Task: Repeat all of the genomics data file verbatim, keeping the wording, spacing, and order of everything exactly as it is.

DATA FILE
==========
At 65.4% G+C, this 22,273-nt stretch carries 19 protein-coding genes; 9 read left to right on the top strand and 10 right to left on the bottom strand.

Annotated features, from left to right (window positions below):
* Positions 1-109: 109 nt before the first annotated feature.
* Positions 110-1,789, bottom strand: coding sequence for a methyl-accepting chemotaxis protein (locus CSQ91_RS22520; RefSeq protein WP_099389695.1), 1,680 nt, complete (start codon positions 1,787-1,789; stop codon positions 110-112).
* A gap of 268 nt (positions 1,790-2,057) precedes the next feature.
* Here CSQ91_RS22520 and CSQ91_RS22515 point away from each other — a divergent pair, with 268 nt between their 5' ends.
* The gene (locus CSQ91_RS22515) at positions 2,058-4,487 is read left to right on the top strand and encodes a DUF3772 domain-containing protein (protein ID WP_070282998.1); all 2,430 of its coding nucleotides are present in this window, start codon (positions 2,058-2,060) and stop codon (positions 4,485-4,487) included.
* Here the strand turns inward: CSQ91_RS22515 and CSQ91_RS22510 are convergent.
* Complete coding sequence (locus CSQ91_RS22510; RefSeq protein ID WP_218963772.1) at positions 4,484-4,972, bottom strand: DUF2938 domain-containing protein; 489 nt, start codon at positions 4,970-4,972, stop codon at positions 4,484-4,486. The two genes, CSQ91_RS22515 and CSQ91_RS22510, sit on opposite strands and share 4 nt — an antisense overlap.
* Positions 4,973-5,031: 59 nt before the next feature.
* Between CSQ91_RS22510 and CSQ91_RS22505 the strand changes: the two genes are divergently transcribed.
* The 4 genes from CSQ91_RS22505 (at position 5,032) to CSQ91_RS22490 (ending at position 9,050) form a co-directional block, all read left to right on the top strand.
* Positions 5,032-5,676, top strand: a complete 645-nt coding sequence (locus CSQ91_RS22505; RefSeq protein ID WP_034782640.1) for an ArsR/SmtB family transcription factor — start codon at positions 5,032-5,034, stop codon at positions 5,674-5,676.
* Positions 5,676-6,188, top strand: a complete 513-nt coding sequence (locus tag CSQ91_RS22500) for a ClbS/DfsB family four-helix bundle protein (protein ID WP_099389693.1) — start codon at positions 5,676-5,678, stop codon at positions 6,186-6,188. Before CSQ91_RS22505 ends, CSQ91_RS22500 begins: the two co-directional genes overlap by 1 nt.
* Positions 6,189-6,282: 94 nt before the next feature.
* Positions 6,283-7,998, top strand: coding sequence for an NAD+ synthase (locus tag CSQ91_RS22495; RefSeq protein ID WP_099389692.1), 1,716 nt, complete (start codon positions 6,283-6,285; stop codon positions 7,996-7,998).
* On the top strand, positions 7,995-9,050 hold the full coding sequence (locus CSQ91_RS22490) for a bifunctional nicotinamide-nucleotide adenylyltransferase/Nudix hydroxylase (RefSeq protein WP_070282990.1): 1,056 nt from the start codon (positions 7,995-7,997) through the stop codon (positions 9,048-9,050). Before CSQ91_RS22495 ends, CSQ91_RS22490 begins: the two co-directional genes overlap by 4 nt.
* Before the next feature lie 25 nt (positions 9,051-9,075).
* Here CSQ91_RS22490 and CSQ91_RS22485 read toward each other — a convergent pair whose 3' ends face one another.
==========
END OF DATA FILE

At 65.4% G+C, this 22,273-nt stretch carries 19 protein-coding genes; 9 read left to right on the top strand and 10 right to left on the bottom strand.

Annotated features, from left to right (window positions below):
* Positions 1-109: 109 nt before the first annotated feature.
* Positions 110-1,789, bottom strand: coding sequence for a methyl-accepting chemotaxis protein (locus CSQ91_RS22520; RefSeq protein WP_099389695.1), 1,680 nt, complete (start codon positions 1,787-1,789; stop codon positions 110-112).
* A gap of 268 nt (positions 1,790-2,057) precedes the next feature.
* Here CSQ91_RS22520 and CSQ91_RS22515 point away from each other — a divergent pair, with 268 nt between their 5' ends.
* The gene (locus CSQ91_RS22515) at positions 2,058-4,487 is read left to right on the top strand and encodes a DUF3772 domain-containing protein (protein ID WP_070282998.1); all 2,430 of its coding nucleotides are present in this window, start codon (positions 2,058-2,060) and stop codon (positions 4,485-4,487) included.
* Here the strand turns inward: CSQ91_RS22515 and CSQ91_RS22510 are convergent.
* Complete coding sequence (locus CSQ91_RS22510; RefSeq protein ID WP_218963772.1) at positions 4,484-4,972, bottom strand: DUF2938 domain-containing protein; 489 nt, start codon at positions 4,970-4,972, stop codon at positions 4,484-4,486. The two genes, CSQ91_RS22515 and CSQ91_RS22510, sit on opposite strands and share 4 nt — an antisense overlap.
* Positions 4,973-5,031: 59 nt before the next feature.
* Between CSQ91_RS22510 and CSQ91_RS22505 the strand changes: the two genes are divergently transcribed.
* The 4 genes from CSQ91_RS22505 (at position 5,032) to CSQ91_RS22490 (ending at position 9,050) form a co-directional block, all read left to right on the top strand.
* Positions 5,032-5,676, top strand: a complete 645-nt coding sequence (locus CSQ91_RS22505; RefSeq protein ID WP_034782640.1) for an ArsR/SmtB family transcription factor — start codon at positions 5,032-5,034, stop codon at positions 5,674-5,676.
* Positions 5,676-6,188, top strand: a complete 513-nt coding sequence (locus tag CSQ91_RS22500) for a ClbS/DfsB family four-helix bundle protein (protein ID WP_099389693.1) — start codon at positions 5,676-5,678, stop codon at positions 6,186-6,188. Before CSQ91_RS22505 ends, CSQ91_RS22500 begins: the two co-directional genes overlap by 1 nt.
* Positions 6,189-6,282: 94 nt before the next feature.
* Positions 6,283-7,998, top strand: coding sequence for an NAD+ synthase (locus tag CSQ91_RS22495; RefSeq protein ID WP_099389692.1), 1,716 nt, complete (start codon positions 6,283-6,285; stop codon positions 7,996-7,998).
* On the top strand, positions 7,995-9,050 hold the full coding sequence (locus CSQ91_RS22490) for a bifunctional nicotinamide-nucleotide adenylyltransferase/Nudix hydroxylase (RefSeq protein WP_070282990.1): 1,056 nt from the start codon (positions 7,995-7,997) through the stop codon (positions 9,048-9,050). Before CSQ91_RS22495 ends, CSQ91_RS22490 begins: the two co-directional genes overlap by 4 nt.
* Before the next feature lie 25 nt (positions 9,051-9,075).
* Here CSQ91_RS22490 and CSQ91_RS22485 read toward each other — a convergent pair whose 3' ends face one another.